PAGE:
I submit that if everyone who has driven under the influence eight times was incarcerated for life in prison, we would fill the jails over ten times. This in a nation leading the entire world in the percentage of incarcerated citizens. The compulsion to punish others for crimes that we ourselves commit is morally bankrupt. I can’t tell you how many attorneys, mayors, governors, policemen, judges, and yes, even senators, that i have snorted cocaine or heroin with. The “war on drugs”, and this war on alcohol abuse, is insane. And absolutely on the by and by, I rarely drink anymore, and I haven’t partaken an illicit drug in over twenty years. I simply lost my taste for it. And i have seen it harm too many people. We need not add to that harm.

    If this man caused no injury, he should be released immediately. Get this man out of jail and into a treatment program. Period.

  23. Jeri:

    I suppose personal responsibility and the lives of others is not important to you. Of your reckless abandon of even the idea of safe driving, would you be as equally proud of yourself if you had injured or killed someone? Or would you just say “I drove thousands of times drunk and only killed two people”

    I don’t care how much you claim as being an expert in driving after you have impaired your abilities, your ability is impaired just as much as driving without headlights on at night your driving is affected. Neither of which is safe but your self delusion of driving drunk and being able to handle as well as you would be sober would be laughable if it was not replete with such contempt for the lives and safety of others.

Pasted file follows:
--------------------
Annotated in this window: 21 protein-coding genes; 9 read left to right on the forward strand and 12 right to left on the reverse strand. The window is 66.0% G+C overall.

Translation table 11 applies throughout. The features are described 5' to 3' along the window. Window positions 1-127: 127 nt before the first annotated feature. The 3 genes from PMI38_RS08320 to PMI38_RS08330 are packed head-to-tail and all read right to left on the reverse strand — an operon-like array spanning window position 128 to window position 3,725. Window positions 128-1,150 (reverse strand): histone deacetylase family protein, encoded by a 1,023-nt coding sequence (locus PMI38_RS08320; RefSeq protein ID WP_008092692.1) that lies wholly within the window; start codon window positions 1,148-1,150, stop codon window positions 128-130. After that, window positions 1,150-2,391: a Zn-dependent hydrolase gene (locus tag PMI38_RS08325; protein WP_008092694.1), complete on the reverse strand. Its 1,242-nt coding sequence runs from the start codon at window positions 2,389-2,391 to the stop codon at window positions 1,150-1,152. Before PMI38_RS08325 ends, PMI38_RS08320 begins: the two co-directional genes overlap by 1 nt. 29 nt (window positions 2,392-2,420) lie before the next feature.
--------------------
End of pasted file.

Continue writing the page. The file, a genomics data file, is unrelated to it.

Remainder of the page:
You are not redeeming yourself here by declaring you simply chose later in life to not drink and drug and that somehow that would vindicate you of your proclaimed acts that could have killed others.

    I ask you again, why would you even risk some else’s safety by boozing yourself drunk and driving thousands of times or even being so arrogant to encourage others to do so by declaring their immunity from fate by following your example?

    I might suggest walking up to a woman who lost her daughter to a drunk driver and brag about your escapades. Make sure you have the attention of everyone else in the area as well. I’m sure you will find they take exception to your position.

    Moreover, if you are arrested for DUI please make a point of telling the judge about the thousands of times you have driven drunk and the coke you snorted with other judges and tell him/her how it doesn’t matter what he does you will do whatever you wish. It would be glorious to see you in your finest moment while you stare with steadfast arrogance into the ensuing tornado you think you can spit at.